Yesterday, someone publicly accused me of being biased against African-American people. I can’t say that I felt much surprise, because the hint of a future such accusation had been tendered in an e-mail.
The person accusing me of such bias has no obvious African-American blood in her. She felt that because I criticized herself and two of her colleagues, I operate from racial bias. I had stated that all three of them had become emotionally vested in a party to a court proceeding as to which the three should remain professional and dispassionate in order to be most effective as case workers. My conclusions related to their work, not their skin color. Presumably, their conduct related to their warm-hearted feelings and not their skin color.
One of the women, as noted, is “white”. One of them appears to be vaguely bi or multi-racial. One has darker skin and could be “black”. All three of them are some level of social worker and are assigned to a case in which I am guardian ad litem for a child. The child’s mother appears to be African-American.
Of course, the accusation of racial bias deserved comment in the forum in which it had been made. Racial bias stands as one of the most insidious proclivities of our human condition. I gave their accusation the serious and thoughtful response it deserved, and the proceeding in which we all found ourselves continued on the merits. Later, I wrote to their director, thanking them for the opportunity to lay their fears at rest; assuring them again that none of their skin-tones factored into my opinion of their work; and remarking on our collective mission, to serve the best interest of the children involved.
At the end of the day, I have no complaint against the woman for her accusation. From the pale-skinned, freckle-faced countenance of the woman who authored the report, through the delicate beige of her supervisor, and the warm caramel of the third worker involved, all have lovely personages which in my view, relate to their total essences but have little to do with their performance on the case in question. But in our society, so much prejudice and so much hatred underlies our interaction that assigning such vitriol to every interaction seems almost logical.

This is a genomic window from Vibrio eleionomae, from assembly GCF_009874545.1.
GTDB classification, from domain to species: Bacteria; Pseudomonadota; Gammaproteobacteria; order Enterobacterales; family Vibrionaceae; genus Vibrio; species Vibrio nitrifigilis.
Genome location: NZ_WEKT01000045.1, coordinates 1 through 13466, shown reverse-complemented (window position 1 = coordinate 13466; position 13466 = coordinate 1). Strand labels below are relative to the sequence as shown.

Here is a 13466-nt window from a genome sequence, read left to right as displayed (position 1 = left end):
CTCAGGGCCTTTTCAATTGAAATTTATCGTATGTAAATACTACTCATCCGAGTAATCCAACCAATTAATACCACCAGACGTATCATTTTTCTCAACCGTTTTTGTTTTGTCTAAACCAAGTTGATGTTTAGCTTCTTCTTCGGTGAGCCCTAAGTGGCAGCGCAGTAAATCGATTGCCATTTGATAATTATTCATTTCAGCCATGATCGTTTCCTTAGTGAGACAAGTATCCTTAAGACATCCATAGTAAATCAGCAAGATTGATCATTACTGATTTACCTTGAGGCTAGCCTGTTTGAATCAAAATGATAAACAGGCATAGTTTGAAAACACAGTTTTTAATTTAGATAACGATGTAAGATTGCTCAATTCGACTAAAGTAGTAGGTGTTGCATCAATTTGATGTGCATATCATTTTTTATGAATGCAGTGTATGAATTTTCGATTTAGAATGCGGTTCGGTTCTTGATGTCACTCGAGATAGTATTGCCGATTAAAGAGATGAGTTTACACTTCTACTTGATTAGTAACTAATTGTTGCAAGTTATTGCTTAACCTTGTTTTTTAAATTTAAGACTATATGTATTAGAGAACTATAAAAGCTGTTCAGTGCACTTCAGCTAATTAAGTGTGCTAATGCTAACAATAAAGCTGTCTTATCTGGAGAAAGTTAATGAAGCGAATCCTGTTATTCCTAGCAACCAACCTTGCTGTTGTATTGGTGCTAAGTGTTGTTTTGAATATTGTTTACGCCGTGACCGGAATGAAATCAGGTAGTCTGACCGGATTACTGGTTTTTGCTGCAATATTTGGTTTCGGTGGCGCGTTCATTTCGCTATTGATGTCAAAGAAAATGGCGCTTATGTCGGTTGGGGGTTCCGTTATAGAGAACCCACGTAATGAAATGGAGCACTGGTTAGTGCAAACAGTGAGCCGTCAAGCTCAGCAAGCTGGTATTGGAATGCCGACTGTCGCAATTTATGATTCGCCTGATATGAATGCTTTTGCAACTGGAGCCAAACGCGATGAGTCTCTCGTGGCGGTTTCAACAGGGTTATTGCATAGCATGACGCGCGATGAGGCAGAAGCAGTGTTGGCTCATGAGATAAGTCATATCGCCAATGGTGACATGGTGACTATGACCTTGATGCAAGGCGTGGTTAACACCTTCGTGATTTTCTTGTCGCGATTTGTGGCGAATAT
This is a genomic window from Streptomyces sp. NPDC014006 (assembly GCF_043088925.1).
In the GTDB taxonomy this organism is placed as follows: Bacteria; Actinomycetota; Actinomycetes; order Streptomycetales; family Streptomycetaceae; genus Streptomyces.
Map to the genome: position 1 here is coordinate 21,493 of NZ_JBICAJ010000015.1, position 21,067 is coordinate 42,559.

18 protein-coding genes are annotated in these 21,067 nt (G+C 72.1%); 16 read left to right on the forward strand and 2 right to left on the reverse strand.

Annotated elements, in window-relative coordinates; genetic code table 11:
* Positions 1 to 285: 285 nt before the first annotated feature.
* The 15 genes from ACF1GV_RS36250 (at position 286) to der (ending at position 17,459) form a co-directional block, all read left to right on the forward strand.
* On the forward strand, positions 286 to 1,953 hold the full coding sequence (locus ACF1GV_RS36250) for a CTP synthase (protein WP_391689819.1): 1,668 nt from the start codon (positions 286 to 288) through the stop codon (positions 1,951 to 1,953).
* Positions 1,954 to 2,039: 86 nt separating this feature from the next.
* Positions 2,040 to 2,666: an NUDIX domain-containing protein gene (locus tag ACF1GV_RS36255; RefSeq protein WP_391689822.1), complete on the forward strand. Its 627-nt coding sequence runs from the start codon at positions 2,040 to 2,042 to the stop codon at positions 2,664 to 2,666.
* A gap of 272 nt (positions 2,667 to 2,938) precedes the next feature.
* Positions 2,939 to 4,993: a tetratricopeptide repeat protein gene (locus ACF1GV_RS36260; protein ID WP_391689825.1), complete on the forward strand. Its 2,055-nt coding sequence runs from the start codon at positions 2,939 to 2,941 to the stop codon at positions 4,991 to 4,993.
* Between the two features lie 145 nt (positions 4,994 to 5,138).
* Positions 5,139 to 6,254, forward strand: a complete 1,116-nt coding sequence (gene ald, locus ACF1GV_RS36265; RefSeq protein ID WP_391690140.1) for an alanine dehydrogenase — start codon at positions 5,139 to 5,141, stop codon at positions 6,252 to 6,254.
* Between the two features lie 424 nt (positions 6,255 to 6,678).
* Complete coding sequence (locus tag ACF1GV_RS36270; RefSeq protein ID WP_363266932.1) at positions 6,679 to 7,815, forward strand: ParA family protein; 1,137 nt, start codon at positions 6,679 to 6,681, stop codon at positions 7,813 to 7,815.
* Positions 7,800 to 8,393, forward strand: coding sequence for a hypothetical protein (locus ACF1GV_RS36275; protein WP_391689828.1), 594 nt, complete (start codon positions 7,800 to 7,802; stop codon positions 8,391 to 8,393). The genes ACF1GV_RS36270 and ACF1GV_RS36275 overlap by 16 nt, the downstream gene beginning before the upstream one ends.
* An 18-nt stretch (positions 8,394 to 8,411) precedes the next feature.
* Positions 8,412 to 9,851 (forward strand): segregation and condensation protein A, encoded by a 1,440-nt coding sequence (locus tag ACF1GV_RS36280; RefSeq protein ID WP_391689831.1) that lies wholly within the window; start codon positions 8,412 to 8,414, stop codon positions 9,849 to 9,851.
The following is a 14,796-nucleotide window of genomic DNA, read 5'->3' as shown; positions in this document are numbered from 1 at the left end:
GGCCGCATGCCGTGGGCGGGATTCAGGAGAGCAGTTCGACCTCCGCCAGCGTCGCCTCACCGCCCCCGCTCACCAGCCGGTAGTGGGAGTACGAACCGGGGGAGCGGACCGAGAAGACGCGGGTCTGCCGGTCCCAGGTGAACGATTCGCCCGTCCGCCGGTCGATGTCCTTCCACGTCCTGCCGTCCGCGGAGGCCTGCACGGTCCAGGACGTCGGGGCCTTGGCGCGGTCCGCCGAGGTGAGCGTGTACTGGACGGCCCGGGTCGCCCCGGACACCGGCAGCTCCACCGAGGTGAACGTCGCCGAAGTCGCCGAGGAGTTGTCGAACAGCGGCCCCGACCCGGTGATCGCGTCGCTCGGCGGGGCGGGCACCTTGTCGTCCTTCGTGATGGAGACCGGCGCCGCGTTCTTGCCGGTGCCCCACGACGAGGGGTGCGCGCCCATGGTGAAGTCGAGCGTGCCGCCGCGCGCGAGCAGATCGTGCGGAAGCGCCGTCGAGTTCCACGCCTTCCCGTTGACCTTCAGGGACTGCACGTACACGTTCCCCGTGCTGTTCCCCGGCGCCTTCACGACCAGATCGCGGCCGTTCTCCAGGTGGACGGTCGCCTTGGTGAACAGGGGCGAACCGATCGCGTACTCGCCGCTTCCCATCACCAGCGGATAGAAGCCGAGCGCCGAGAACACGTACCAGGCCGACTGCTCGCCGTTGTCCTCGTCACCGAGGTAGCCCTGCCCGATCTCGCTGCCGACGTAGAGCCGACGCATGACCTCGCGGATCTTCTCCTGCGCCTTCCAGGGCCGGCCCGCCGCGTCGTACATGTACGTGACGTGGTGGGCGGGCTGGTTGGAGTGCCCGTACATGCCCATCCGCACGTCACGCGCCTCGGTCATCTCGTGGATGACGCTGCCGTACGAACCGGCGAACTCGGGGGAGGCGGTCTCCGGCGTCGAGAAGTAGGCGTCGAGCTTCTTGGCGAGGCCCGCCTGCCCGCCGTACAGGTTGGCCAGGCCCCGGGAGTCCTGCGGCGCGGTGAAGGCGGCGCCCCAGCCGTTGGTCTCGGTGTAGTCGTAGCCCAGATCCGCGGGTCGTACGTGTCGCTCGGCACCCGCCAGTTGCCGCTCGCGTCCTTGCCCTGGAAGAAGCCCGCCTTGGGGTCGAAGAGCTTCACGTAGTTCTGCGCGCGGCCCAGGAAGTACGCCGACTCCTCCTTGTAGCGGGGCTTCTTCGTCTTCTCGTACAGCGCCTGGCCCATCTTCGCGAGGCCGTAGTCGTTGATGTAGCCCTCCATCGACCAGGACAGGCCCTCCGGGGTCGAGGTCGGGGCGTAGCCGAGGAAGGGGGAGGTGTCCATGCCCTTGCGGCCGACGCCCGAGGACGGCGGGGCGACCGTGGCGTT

Those women don’t know me. They had never heard of me before this case, and have no idea what my sensibilities might dictate. Judging strictly by appearances, I would wager to guess that they weren’t even alive when I got kicked out of my first apartment for having a black boyfriend in 1974. Nor have they any clue that I filed a complaint against the landlord and won a thousand dollars which I donated to a local desegregation cause in St. Louis. A few years later, when refused service here in Kansas City because my companion was black, I joined with my friend to seek redress. When the City made the restaurant pay us $1,200 each, the money went to Freedom, Inc.’s program to match citizens with employers.
I could continue. My brother’s multi-racial family makes us look like the UN when we gather on holidays, but I can’t take personal credit for that rainbow. Suffice it to say, that I could recite a litany of personal and professional connections and accomplishments which, if these ladies had been aware of them, might have given them pause to reconsider.
And so I come to the end of today’s entry and the point. Yesterday’s experience validated one of the lessons that this journey has imparted. Over the years, I’ve found myself stymied by people’s opinions of me. I measured my worth by what others thought of me. I bitterly complained about people’s castigation of my character, my body, my talent, or my views. I let the opinion of others sour the milk of my life. And then, stuck in the curdled mess, my voice rose in loud complaint.
I’m letting go of that cycle. I recognize my values and my virtues. At the same time, I acknowledge areas in which my conduct sometimes does not conform with what I set out to do. But my assessment and my adjustments must be guided by my own internal compass, and not by external threats and condemnation. I cannot let the cries of others drown the voice inside which tells me that I am worthy, that I have merit, that I deserve to live.
It’s the nineteenth day of the forty-first month of My Year Without Complaining. Life continues.